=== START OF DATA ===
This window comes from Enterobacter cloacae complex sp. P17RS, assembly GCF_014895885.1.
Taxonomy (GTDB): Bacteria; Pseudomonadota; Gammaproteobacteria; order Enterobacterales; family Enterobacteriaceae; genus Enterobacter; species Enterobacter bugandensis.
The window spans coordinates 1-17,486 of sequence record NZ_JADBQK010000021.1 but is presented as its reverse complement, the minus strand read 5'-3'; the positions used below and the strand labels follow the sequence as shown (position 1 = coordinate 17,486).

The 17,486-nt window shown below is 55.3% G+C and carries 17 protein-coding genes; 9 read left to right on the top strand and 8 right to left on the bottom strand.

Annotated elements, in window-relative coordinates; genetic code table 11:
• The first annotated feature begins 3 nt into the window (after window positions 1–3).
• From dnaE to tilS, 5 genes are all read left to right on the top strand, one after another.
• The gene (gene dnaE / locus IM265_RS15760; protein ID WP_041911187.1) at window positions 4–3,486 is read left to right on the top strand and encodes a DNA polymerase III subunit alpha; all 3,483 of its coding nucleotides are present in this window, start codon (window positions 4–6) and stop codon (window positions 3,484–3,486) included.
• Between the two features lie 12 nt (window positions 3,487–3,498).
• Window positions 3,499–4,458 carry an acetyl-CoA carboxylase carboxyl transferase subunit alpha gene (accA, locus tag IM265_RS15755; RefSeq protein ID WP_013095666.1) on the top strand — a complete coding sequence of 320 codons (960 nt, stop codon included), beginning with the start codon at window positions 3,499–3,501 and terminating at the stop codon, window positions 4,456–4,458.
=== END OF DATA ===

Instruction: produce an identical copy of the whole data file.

This window comes from Enterobacter cloacae complex sp. P17RS, assembly GCF_014895885.1.
Taxonomy (GTDB): Bacteria; Pseudomonadota; Gammaproteobacteria; order Enterobacterales; family Enterobacteriaceae; genus Enterobacter; species Enterobacter bugandensis.
The window spans coordinates 1-17,486 of sequence record NZ_JADBQK010000021.1 but is presented as its reverse complement, the minus strand read 5'-3'; the positions used below and the strand labels follow the sequence as shown (position 1 = coordinate 17,486).

The 17,486-nt window shown below is 55.3% G+C and carries 17 protein-coding genes; 9 read left to right on the top strand and 8 right to left on the bottom strand.

Annotated elements, in window-relative coordinates; genetic code table 11:
• The first annotated feature begins 3 nt into the window (after window positions 1–3).
• From dnaE to tilS, 5 genes are all read left to right on the top strand, one after another.
• The gene (gene dnaE / locus IM265_RS15760; protein ID WP_041911187.1) at window positions 4–3,486 is read left to right on the top strand and encodes a DNA polymerase III subunit alpha; all 3,483 of its coding nucleotides are present in this window, start codon (window positions 4–6) and stop codon (window positions 3,484–3,486) included.
• Between the two features lie 12 nt (window positions 3,487–3,498).
• Window positions 3,499–4,458 carry an acetyl-CoA carboxylase carboxyl transferase subunit alpha gene (accA, locus tag IM265_RS15755; RefSeq protein ID WP_013095666.1) on the top strand — a complete coding sequence of 320 codons (960 nt, stop codon included), beginning with the start codon at window positions 3,499–3,501 and terminating at the stop codon, window positions 4,456–4,458.